A big win for safer crosswalks

Monday, April 1 by silvia

We asked local government officials for more money for those pedestrian-activated yellow flashing lights at crosswalks — and we’re thrilled to report that we got it!

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Spot the new sign about NJ’s 4-foot passing law around town

Wednesday, February 21 by silvia

“Pass with care, 4 feet to spare” is a catchphrase from the New Jersey Bike & Walk Coalition to help us all be safer drivers.

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Sign the petition for a safer crosswalk between two WW-P schools

Tuesday, February 6 by silvia

The crosswalk is only illuminated by your headlights. Photo courtesy of Sonia Gawas.

We, the West Windsor Bicycle and Pedestrian Alliance’s student advisors, ask you to join us in requesting a safer crosswalk between WW-P High School North and Community Middle School in Plainsboro.

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WWBPA is talking road safety — can we speak to your group?

Tuesday, January 30 by silvia

The West Windsor Bicycle and Pedestrian Alliance has been talking a lot recently about what we all can do to make our roads safer for all users. Most recently, we’ve spoken with Maurice Hawk PTA parents (and brought along our safety wheel to help teach kids a thing or two) and in front of the West Windsor Township Council.

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Join West Windsor’s Ride of Silence on May 17

Sunday, May 7 by silvia

The 2022 participants in West Windsor’s Ride of Silence.

The West Windsor Bicycle and Pedestrian Alliance will join organizations around the world in the Ride of Silence on Wednesday, May 17.

The Ride of Silence honors all those cyclists who have been injured – or worse, killed – while pedaling. In West Windsor, we honor in particular Aarav Shah, who was killed while bicycling across the country last summer. He would have been a junior at WW-P High School North this year.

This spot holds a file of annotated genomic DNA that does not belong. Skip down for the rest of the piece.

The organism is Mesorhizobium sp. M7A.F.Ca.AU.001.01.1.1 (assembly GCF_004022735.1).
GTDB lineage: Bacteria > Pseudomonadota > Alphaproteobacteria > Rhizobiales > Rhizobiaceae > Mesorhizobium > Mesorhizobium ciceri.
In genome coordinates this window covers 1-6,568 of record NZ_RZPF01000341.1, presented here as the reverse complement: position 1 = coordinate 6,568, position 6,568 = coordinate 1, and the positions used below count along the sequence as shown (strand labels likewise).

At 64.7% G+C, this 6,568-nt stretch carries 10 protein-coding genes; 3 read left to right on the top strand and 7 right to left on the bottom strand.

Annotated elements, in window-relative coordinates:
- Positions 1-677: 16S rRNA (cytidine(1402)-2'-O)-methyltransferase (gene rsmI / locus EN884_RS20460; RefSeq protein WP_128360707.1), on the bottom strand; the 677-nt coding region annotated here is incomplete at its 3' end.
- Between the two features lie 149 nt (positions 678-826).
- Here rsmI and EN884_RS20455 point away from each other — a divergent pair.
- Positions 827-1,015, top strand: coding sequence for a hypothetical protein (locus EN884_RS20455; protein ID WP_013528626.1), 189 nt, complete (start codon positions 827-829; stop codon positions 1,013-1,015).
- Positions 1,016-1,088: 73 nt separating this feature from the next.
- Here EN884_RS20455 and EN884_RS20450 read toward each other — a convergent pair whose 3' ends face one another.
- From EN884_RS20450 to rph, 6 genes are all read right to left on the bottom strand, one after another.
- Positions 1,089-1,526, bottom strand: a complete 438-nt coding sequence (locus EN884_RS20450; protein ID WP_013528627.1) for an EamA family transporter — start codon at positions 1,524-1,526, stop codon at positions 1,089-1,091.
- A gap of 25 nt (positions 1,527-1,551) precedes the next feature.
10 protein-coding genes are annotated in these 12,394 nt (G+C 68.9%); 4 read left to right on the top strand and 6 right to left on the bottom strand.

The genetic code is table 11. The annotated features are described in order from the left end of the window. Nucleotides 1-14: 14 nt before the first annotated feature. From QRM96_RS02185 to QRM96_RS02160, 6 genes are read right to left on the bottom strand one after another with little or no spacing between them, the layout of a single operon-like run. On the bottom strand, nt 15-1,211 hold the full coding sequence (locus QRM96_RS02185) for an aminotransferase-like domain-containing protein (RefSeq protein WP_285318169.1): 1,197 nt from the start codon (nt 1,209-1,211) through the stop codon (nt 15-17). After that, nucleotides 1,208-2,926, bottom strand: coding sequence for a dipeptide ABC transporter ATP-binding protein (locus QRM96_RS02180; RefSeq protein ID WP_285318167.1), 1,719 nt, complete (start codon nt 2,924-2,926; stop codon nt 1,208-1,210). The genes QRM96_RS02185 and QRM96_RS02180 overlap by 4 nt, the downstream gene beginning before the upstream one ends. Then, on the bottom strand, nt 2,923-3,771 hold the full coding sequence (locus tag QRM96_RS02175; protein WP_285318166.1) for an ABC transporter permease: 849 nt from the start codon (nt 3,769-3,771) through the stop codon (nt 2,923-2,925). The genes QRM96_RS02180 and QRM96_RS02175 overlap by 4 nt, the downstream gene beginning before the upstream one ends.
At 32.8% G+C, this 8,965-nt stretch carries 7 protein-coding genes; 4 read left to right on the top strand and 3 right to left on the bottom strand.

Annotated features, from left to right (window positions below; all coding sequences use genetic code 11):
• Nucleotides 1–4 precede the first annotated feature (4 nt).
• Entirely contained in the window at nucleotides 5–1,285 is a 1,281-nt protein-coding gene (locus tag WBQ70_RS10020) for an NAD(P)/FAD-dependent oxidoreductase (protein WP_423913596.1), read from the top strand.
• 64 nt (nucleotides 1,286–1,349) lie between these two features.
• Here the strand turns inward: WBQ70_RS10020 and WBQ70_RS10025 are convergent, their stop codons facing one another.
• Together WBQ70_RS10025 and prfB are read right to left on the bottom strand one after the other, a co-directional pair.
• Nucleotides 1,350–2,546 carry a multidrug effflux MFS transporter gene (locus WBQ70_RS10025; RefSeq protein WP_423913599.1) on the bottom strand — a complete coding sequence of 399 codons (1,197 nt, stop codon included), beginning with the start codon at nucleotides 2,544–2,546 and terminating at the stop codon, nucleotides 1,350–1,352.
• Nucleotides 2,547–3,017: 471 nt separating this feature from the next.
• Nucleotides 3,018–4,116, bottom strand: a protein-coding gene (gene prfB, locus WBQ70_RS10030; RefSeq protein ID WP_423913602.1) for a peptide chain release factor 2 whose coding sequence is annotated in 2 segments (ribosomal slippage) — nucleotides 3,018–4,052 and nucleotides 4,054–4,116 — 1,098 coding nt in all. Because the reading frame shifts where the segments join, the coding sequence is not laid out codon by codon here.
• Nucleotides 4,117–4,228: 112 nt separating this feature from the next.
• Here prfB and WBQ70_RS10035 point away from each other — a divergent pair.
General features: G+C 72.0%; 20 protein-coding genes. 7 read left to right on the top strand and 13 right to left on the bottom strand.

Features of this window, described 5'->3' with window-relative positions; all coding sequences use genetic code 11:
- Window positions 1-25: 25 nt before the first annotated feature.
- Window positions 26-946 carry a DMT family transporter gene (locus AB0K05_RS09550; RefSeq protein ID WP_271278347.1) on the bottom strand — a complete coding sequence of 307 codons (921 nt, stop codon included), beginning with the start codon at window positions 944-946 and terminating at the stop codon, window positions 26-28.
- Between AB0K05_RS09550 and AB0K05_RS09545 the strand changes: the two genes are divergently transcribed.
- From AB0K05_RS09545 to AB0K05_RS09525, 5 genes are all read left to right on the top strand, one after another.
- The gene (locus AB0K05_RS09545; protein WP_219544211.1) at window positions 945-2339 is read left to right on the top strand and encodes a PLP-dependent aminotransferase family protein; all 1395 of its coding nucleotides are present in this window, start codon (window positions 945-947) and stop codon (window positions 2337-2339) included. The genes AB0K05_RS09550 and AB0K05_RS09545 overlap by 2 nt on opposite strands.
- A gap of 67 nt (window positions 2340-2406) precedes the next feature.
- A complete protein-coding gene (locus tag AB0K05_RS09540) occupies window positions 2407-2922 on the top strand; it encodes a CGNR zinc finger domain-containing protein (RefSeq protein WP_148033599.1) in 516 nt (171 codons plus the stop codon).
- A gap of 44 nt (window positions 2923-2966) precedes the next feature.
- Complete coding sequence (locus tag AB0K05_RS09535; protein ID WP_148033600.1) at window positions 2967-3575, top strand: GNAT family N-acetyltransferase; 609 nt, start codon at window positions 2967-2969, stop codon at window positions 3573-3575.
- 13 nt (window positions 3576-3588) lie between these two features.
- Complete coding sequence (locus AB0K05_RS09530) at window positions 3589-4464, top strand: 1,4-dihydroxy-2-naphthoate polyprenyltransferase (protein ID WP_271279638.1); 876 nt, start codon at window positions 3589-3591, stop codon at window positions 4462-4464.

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An update on the Clarksville Road bridge replacement

Wednesday, March 15 by silvia

Thank you to all those who emailed NJDOT and local officials about the Clarksville Road bridge replacement over the railroad lines at Meadow Road. We were certainly heard!

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Make it safer to cross Penn Lyle where a person was hit while walking in the crosswalk

Sunday, February 12 by silvia

More of these, please!

The West Windsor Bicycle and Pedestrian Alliance urges the West Windsor Township administration and Council to install rapid-flashing pedestrian beacons at the intersection of Penn Lyle Road with Canoe Brook Drive, the site of the recent collision between a person crossing Penn Lyle Road in a crosswalk and the driver of a car.

Join us at the Council meeting on Monday Feb. 13 to show your support! The WWBPA will speak at the start, during the public comment portion of the meeting, which begins at 7 p.m. and will be held in the Municipal Center.

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Ask for a Speed Hump — Not a Speed Bump — to (Quietly) Slow Traffic

Thursday, January 19 by JerryFoster

Biking and walking is much more comfortable when motorist traffic is slower, plus safety is improved; lower speed reduces both the likelihood and severity of crashes. Sometimes motorists must be reminded to slow down — usually because the road design encourages them to drive too fast.

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West Windsor wins 3 more state grants for biking and walking

Tuesday, December 20 by silvia

West Windsor has just been awarded three grants totaling $688,000 from Governor Murphy that will help make West Windsor even better for those who walk, bike and scoot.

Together with three grants awarded early this year, West Windsor has received $1.33 million from the state for new multi-use paths, new sidewalks, and other bicycle and pedestrian improvements.

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9 suggested spots for rapid-flashing pedestrian lights

Tuesday, April 12 by silvia

The West Windsor Bicycle and Pedestrian Alliance was pleased to be asked our opinion on where additional rapid-flashing beacons should be installed in the township. These rapid-flashing lights, activated with the touch of a button, make our community safer for those who walk, run, scoot and bicycle. Several have previously been installed near the Princeton Junction train station, at some crossings for the Trolley Line Trail and between Grover Middle School and Village School, among other places.